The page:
Mild criticism stings.
Harsh criticism, especially seemingly unwarranted criticism by someone we love, serve, and sacrifice for, cuts very deeply indeed and can leave behind the poison of discouragement aching in an open wound.
Pastors tell me that criticism is one the most distressing and discouraging realities of pastoral ministries. Yet, a leader cannot avoid some criticism.
A psychologically healthy and emotionally intelligent response to criticism swings on three hinges: how one reframes the criticism, responds to the criticism, and ultimately resolves criticism.
Your mental reframe of the criticism can make a huge difference in its effect upon you. If one views criticism, for example, as a personal threat, a sign of failure, or proof that others are “impossible”, then stress, anger and dysfunctional responses may result. Try, instead, to view the criticism as an opportunity or challenge rather than a threat. It can be reframed as an opportunity for growth or a challenge to manage it successfully. Remind yourself that all leaders will face some criticism. It doesn’t mean that you aren’t doing a good job.
Respond to criticism with de-escalating techniques. Statements such as, “Tell me more” and the use of reflective listening can defuse the critic’s negativity and increase the likelihood that you will identify the critics underlying concerns or fears. An appropriate response to criticism goes a long way to making it manageable.
Ultimately, you must resolve critical statements and your feelings about them. Your options: dismiss the criticism, harbor it, mine it, leverage it, and ultimately, dispense with it.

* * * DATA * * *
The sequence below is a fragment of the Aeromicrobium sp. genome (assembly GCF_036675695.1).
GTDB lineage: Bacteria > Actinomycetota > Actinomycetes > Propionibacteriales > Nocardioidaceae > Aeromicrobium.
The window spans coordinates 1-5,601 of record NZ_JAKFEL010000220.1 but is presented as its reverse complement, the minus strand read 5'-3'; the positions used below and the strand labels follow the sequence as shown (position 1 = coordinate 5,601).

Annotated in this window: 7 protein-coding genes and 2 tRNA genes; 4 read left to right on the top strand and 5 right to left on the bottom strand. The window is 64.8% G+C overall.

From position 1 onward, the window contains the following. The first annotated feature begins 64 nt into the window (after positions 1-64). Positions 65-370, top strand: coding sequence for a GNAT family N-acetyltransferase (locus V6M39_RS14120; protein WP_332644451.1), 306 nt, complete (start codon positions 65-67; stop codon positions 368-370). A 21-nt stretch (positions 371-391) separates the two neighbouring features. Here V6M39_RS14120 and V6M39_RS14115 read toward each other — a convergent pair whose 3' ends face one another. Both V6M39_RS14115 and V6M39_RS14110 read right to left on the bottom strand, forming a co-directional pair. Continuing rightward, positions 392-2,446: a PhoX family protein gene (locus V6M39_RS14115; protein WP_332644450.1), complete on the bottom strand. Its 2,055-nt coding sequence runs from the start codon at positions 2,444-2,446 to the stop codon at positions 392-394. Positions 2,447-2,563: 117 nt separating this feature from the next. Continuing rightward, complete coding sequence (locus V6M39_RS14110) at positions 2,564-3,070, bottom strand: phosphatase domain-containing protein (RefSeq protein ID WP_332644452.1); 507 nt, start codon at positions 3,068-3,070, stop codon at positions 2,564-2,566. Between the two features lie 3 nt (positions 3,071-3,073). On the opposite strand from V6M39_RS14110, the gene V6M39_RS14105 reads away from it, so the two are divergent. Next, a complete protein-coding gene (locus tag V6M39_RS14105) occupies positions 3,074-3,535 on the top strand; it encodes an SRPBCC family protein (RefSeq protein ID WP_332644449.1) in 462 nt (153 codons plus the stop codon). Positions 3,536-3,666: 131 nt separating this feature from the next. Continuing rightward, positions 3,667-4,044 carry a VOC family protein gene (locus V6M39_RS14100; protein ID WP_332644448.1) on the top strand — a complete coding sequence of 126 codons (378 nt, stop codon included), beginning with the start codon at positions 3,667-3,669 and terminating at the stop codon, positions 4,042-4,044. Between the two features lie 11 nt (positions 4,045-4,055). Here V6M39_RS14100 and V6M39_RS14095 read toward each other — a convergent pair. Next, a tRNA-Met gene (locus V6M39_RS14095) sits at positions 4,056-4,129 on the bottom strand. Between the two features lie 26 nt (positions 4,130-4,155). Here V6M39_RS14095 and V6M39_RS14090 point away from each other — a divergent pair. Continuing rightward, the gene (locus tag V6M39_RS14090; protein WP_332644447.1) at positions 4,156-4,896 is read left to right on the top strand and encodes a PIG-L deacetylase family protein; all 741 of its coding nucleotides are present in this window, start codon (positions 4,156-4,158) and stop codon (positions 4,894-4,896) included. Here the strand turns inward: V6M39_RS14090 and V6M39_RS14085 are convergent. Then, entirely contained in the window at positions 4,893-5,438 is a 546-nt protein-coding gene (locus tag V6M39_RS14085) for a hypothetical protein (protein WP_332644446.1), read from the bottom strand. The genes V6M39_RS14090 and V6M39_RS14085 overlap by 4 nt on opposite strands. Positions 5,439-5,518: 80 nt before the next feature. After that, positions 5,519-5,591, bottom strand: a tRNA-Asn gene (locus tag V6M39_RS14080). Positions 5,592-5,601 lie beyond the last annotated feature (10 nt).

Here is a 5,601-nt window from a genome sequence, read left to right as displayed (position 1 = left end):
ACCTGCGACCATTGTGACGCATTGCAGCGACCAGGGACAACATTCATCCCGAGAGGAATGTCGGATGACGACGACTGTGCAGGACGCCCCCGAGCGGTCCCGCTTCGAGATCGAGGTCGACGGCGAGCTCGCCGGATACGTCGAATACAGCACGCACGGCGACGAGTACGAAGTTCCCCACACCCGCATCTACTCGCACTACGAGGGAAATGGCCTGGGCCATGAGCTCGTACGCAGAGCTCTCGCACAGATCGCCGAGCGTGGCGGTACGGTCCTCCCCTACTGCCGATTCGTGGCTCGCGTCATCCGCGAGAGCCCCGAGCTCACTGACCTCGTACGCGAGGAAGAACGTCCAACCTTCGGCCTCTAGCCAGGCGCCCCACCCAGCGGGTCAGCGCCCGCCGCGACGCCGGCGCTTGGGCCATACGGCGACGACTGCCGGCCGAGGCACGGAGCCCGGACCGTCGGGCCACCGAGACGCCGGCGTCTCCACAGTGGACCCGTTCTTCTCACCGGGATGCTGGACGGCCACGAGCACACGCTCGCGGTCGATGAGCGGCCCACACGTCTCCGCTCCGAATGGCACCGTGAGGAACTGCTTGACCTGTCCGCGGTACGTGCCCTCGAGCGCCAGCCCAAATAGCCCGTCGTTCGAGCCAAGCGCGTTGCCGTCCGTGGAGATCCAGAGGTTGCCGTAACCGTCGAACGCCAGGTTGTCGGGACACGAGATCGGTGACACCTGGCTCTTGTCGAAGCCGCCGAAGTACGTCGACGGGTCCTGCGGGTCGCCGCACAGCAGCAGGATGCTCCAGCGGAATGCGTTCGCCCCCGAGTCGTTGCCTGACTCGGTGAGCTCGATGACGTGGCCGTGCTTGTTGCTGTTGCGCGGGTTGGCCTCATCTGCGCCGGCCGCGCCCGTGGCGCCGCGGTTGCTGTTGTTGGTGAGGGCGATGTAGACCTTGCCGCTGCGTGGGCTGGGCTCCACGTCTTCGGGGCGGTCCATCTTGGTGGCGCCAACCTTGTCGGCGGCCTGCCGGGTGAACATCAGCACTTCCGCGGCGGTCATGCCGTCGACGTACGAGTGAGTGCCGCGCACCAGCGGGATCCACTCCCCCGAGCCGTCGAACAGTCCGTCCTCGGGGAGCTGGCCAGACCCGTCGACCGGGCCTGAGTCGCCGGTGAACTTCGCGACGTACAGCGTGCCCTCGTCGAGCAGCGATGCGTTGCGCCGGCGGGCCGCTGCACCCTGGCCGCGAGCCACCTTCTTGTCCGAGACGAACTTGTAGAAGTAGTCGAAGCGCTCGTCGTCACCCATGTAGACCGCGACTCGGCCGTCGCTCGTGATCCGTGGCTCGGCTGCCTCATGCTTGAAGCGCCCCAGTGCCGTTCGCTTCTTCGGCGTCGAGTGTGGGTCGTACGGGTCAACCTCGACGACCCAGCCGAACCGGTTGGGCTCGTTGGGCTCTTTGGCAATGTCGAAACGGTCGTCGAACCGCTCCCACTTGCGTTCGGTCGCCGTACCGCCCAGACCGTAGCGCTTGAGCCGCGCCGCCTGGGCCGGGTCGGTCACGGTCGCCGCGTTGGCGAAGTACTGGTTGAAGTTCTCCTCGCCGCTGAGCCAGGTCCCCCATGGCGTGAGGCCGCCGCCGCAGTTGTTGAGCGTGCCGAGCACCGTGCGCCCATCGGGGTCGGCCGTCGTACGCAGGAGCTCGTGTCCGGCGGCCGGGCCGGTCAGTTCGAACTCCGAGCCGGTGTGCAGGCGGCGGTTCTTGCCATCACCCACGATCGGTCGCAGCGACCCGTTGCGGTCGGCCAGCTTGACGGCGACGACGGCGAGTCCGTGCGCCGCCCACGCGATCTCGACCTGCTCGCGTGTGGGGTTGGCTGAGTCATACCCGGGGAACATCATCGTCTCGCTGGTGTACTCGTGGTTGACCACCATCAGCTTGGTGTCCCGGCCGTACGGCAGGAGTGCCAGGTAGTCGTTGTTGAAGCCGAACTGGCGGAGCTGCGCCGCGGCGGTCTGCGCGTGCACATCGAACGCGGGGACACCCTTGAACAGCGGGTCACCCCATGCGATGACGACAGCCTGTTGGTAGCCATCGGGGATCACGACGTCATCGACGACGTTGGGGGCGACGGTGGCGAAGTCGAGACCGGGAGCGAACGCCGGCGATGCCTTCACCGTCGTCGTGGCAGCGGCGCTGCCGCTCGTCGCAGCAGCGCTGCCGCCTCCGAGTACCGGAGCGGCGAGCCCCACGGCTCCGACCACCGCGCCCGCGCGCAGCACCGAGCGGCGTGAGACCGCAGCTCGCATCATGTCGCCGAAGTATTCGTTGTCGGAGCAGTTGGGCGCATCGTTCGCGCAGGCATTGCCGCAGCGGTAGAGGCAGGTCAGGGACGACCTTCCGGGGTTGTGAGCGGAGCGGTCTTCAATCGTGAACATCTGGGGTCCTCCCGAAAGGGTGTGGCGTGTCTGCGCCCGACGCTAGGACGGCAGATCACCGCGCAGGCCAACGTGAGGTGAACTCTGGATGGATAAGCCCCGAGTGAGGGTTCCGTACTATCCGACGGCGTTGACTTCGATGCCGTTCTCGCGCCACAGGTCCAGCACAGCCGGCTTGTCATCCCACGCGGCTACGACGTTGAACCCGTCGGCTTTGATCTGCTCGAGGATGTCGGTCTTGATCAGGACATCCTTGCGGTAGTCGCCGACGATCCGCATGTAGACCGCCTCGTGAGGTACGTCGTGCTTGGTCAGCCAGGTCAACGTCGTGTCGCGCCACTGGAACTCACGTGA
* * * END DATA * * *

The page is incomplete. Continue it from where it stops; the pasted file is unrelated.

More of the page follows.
Dismissing the criticism may be appropriate when you’ve determined the criticism is irrelevant to you and may simply be a reflection of the other person’s issues. It’s simply not worth the time to think about it.
Harboring the criticism can lead to discouragement, depression, and bitterness. Generally, not a good option.
Mining beats harboring. Criticism can be “mined” for nuggets of truth, no matter the sludge they are buried in. Ask yourself, “Is there something I can learn from this? Is it possible others may actually agree with my critic?”
Leverage criticism by examining it and planning a way to respond that will result in your personal growth, the growth of the critic, and when appropriate, the entire congregation. Consider how your can address the critic’s concerns or otherwise best respond to the critic.
Dispense with it! Once you’ve determined what to do with the criticism, it’s important to let it go and not waste energy fretting over it (easier said than done, yet important).
Criticism that is ongoing or part of a larger conflict may take longer or require assistance to examine and determine a course of action.
Criticism from others hurts. If we let allow it, it can suck us into discouragement, despair or resentment. It can also zap our enthusiasm and distract us from ministry.
God encourages us to be of good cheer because he has overcome the world… and that good cheer can persist despite criticism.
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